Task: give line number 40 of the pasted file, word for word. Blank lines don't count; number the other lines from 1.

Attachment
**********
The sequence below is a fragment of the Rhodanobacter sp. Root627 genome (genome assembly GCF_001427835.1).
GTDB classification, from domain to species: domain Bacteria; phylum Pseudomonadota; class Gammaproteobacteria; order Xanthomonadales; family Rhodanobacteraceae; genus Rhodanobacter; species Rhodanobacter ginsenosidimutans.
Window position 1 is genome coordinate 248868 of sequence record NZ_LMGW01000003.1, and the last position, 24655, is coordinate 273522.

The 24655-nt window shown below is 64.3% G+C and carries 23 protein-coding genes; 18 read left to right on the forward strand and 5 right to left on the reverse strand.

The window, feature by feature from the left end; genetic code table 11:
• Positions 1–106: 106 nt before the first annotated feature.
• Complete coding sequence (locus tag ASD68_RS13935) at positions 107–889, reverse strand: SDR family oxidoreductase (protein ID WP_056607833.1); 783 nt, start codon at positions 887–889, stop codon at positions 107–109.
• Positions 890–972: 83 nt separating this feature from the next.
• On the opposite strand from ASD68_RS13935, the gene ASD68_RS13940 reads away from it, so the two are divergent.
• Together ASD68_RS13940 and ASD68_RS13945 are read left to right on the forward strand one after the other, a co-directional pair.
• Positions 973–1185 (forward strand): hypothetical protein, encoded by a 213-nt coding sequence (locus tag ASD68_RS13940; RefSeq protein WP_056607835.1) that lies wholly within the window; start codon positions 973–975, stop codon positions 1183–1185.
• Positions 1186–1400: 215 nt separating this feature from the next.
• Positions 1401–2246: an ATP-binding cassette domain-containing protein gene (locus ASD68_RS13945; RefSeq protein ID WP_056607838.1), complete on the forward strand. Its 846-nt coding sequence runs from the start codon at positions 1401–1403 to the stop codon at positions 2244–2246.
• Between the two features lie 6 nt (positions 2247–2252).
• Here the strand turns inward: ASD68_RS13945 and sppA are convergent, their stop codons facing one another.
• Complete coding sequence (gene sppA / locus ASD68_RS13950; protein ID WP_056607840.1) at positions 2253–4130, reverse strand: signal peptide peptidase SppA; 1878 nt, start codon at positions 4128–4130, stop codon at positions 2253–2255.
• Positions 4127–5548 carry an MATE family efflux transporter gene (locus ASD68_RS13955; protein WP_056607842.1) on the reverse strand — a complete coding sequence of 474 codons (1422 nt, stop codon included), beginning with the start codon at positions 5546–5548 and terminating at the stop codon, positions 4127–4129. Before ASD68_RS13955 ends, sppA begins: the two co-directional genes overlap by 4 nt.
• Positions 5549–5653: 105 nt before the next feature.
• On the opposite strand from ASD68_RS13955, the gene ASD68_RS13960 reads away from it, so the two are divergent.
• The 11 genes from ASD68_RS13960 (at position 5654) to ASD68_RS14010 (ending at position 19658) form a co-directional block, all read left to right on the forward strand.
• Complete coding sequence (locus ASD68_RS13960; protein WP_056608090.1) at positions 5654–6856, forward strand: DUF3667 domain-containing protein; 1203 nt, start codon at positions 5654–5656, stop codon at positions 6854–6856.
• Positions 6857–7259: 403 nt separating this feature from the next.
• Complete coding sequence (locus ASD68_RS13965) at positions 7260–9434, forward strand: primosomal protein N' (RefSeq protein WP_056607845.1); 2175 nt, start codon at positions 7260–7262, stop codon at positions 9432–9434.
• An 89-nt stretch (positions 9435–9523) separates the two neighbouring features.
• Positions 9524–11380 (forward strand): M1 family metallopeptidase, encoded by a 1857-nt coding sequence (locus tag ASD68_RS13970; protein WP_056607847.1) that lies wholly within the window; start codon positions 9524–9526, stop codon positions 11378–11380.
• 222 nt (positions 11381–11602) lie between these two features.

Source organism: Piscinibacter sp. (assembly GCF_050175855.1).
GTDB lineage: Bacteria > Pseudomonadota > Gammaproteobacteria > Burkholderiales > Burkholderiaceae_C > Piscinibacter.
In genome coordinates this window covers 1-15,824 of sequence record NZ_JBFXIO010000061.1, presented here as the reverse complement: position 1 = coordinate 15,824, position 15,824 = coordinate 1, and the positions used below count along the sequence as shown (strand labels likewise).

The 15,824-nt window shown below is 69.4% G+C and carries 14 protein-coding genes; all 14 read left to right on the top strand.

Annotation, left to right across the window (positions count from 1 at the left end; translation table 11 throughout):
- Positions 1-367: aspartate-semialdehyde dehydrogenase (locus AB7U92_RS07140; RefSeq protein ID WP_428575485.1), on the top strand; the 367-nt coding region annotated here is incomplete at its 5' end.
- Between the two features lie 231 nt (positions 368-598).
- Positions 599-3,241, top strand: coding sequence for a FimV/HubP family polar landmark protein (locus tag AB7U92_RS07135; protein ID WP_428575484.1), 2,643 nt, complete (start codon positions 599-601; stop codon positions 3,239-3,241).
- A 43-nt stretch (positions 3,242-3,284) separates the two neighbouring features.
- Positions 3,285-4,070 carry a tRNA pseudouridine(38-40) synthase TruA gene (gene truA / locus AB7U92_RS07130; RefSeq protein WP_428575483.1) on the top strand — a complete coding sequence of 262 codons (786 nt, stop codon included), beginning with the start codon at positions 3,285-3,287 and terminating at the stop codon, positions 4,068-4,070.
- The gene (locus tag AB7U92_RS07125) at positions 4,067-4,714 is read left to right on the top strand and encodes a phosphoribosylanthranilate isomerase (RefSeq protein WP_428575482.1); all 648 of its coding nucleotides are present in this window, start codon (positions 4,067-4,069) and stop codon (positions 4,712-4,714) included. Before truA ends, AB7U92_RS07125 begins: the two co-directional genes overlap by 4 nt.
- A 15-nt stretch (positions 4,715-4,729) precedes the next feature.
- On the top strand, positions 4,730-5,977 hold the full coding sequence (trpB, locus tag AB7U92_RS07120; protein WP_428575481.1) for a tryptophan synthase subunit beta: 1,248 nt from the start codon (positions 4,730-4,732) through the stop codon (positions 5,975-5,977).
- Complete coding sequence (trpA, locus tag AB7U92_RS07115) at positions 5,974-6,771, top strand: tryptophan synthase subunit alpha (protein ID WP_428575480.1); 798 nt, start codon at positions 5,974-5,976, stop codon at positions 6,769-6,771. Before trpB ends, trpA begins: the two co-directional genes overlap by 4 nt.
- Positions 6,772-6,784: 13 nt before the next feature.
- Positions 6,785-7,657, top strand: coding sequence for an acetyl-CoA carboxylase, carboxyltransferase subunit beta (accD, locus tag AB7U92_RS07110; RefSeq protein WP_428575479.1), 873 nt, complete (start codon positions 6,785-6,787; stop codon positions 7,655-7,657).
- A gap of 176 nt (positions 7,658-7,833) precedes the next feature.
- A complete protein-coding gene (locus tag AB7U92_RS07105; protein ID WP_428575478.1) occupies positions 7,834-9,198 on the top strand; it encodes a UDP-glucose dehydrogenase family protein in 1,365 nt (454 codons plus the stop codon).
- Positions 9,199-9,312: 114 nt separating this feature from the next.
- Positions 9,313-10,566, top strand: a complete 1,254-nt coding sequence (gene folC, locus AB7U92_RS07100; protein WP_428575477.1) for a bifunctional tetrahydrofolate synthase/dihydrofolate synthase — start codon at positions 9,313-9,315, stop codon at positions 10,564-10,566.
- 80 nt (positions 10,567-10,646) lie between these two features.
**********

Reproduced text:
- Complete coding sequence (trpA, locus tag AB7U92_RS07115) at positions 5,974-6,771, top strand: tryptophan synthase subunit alpha (protein ID WP_428575480.1); 798 nt, start codon at positions 5,974-5,976, stop codon at positions 6,769-6,771. Before trpB ends, trpA begins: the two co-directional genes overlap by 4 nt.